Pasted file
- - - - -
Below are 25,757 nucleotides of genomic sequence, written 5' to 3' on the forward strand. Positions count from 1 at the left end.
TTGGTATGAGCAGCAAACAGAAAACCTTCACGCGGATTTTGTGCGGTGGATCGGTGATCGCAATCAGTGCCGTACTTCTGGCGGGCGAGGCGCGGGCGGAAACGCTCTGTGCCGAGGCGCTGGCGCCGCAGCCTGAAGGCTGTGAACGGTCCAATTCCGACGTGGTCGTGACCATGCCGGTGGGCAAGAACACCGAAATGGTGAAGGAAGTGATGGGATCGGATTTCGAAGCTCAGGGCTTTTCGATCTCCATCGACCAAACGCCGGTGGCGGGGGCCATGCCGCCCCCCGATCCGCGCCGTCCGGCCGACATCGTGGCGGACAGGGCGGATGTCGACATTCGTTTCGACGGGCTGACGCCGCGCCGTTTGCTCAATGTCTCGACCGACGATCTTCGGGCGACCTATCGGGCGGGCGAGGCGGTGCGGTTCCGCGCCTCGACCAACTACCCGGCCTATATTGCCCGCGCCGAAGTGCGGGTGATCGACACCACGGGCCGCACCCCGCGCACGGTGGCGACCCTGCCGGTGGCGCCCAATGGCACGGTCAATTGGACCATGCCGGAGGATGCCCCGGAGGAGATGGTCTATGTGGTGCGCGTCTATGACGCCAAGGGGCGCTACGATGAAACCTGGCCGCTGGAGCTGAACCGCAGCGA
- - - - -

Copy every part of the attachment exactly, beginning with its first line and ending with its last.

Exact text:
Below are 25,757 nucleotides of genomic sequence, written 5' to 3' on the forward strand. Positions count from 1 at the left end.
TTGGTATGAGCAGCAAACAGAAAACCTTCACGCGGATTTTGTGCGGTGGATCGGTGATCGCAATCAGTGCCGTACTTCTGGCGGGCGAGGCGCGGGCGGAAACGCTCTGTGCCGAGGCGCTGGCGCCGCAGCCTGAAGGCTGTGAACGGTCCAATTCCGACGTGGTCGTGACCATGCCGGTGGGCAAGAACACCGAAATGGTGAAGGAAGTGATGGGATCGGATTTCGAAGCTCAGGGCTTTTCGATCTCCATCGACCAAACGCCGGTGGCGGGGGCCATGCCGCCCCCCGATCCGCGCCGTCCGGCCGACATCGTGGCGGACAGGGCGGATGTCGACATTCGTTTCGACGGGCTGACGCCGCGCCGTTTGCTCAATGTCTCGACCGACGATCTTCGGGCGACCTATCGGGCGGGCGAGGCGGTGCGGTTCCGCGCCTCGACCAACTACCCGGCCTATATTGCCCGCGCCGAAGTGCGGGTGATCGACACCACGGGCCGCACCCCGCGCACGGTGGCGACCCTGCCGGTGGCGCCCAATGGCACGGTCAATTGGACCATGCCGGAGGATGCCCCGGAGGAGATGGTCTATGTGGTGCGCGTCTATGACGCCAAGGGGCGCTACGATGAAACCTGGCCGCTGGAGCTGAACCGCAGCGA